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Commissioning Care

There’s a lot bubbling away in relation to children’s social care at the moment; the Department for Education’s independent review, the Education Select Committee’s inquiry on children’s homes, and the Market and Competition Agency’s study into the children’s social care “market” to name just a few. I’m sure the local authority role in the commissioning of services for children in care will be considered in each of these exercises as it has been picked up in previous reviews in this space, including Children’s Residential Care in England (2016) and Foster Care in England (2018).

Commissioning activity has an important role to play in ensuring that local authorities are able to secure the services that children and young people need. Critically, our market shaping and procurement activity must be led by strong needs analysis, supported by flexible systems that can quickly respond to changes in the level and types of presenting needs.

Children in care are not a homogeneous group, and, over time, we have seen an increase in the number of adolescents with complex and overlapping needs coming into care as they can no longer safely live with their families. Our commissioning practices haven’t always been responsive to the needs of this group nor has the offer from providers. Put simply, the system wasn’t designed to provide highly tailored, bespoke placements to meet social, emotional and mental health needs meaning spot purchasing is increasingly common. While better commissioning practices may be the answer to some of the challenges we currently experience, commissioning is not a panacea, we also need child-centred practice and regulation that enables us to respond to these changing needs; we rely on highly individualised placements because registered providers can be unwilling to accept a referral for a young person in severe distress.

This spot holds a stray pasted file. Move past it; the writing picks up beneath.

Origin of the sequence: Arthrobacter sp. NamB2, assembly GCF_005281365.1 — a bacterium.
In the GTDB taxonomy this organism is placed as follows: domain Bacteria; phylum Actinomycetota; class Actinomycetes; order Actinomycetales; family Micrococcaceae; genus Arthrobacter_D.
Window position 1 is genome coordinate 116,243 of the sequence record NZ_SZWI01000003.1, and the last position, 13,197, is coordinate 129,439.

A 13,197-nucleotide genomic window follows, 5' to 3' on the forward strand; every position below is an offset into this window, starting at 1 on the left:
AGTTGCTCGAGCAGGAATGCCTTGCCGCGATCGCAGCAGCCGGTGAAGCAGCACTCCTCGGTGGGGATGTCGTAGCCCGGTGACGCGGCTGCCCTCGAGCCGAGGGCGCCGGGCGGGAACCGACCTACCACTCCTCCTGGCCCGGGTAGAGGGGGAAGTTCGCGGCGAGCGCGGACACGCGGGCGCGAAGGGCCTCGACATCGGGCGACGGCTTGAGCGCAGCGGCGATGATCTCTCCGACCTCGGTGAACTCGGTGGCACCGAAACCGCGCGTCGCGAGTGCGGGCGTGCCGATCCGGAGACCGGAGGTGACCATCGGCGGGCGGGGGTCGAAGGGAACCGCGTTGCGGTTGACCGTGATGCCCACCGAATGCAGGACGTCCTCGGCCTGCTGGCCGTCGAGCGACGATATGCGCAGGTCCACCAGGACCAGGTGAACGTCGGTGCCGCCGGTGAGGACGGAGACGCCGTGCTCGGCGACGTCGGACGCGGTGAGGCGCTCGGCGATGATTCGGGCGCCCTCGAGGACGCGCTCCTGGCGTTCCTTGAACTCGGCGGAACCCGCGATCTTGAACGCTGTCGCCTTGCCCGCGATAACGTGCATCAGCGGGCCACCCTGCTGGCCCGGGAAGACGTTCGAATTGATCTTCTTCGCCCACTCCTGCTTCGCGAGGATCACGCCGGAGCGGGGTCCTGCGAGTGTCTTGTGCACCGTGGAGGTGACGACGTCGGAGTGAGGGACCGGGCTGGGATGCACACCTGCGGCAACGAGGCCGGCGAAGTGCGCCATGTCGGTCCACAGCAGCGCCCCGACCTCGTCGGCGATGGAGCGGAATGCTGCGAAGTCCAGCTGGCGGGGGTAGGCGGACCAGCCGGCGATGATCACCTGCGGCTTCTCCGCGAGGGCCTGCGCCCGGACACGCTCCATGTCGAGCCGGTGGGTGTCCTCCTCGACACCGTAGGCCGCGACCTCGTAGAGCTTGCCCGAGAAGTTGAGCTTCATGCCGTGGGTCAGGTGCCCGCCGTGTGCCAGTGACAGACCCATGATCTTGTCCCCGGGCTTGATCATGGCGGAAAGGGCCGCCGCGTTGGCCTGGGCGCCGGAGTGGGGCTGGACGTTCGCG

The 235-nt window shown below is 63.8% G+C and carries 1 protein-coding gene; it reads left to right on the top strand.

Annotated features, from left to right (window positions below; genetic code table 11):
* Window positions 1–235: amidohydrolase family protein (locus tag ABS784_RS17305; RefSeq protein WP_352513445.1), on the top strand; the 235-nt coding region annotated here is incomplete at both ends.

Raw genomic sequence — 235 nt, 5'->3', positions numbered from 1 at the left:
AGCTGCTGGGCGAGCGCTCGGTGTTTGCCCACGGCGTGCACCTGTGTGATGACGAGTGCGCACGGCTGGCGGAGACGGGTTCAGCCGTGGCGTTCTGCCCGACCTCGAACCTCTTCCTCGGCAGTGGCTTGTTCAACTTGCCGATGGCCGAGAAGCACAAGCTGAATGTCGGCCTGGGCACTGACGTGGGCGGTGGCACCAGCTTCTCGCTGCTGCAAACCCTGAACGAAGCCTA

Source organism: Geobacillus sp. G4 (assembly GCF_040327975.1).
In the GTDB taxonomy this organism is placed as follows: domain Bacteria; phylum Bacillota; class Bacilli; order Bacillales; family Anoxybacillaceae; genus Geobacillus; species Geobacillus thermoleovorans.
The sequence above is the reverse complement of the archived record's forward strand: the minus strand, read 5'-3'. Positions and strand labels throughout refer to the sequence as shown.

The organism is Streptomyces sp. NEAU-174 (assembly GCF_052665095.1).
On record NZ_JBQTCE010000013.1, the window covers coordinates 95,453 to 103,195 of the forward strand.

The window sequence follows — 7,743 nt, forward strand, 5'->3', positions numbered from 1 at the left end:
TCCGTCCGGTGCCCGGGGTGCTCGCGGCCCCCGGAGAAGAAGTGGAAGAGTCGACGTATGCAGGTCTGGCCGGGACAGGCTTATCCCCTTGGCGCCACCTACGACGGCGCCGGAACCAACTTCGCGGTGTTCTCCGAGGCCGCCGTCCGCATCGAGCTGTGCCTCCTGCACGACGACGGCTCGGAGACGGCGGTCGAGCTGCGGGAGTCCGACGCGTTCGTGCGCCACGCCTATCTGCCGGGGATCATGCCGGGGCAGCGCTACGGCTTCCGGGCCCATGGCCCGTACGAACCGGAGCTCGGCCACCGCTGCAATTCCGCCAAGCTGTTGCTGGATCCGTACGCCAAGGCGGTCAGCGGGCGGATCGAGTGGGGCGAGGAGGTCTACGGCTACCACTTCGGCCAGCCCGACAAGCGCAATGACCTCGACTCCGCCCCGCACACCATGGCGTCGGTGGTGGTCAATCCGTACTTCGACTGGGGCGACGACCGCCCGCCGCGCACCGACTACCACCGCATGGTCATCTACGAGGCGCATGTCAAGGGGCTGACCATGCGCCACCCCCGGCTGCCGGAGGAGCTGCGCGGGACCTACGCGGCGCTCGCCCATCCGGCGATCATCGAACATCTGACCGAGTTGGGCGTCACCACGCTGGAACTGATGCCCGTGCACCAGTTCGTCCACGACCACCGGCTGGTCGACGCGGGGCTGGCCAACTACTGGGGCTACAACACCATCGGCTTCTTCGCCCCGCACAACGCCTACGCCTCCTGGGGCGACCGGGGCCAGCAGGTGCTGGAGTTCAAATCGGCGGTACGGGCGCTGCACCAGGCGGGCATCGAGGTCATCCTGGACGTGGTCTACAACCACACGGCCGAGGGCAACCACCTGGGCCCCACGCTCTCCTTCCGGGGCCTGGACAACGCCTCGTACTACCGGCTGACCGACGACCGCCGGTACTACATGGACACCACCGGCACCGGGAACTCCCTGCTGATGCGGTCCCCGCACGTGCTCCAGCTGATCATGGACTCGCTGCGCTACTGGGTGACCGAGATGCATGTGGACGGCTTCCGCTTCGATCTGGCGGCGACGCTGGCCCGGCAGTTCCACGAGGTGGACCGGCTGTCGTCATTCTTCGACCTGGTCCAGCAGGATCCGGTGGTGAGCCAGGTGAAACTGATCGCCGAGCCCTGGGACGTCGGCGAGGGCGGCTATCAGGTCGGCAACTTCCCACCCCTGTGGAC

Our current system of regulation is prohibitive and doesn’t flex in the ways we need it too. So, we need to continue to strive to think beyond organisational and service boundaries if we are to be truly child-centred. Registering providers rather than physical settings, similar to the approach taken in fostering and adoption services, could offer part of the answer.

Those who are poorly served by the current regulation system require a multi-disciplinary support response. There is a clear expectation running throughout the SEND arena of the need for joint planning and commissioning across local authority and health services. And while there is more to be done in this space, there is also some great learning that we could build on to improve our joint commissioning of other services in children’s social care. To do this, we need to acknowledge and work through the barriers in a health system that is set up to respond to diagnosed clinical needs and the reality of the breadth of emotional health and wellbeing challenges children experience. I look forward to continuing the conversation about how we can best work together to make sure that as a wider system, our commissioning activities ultimately work for children and young people.

This article first appeared in CYP Now magazine

Charlotte Ramsden, ADCS President, 2021/22

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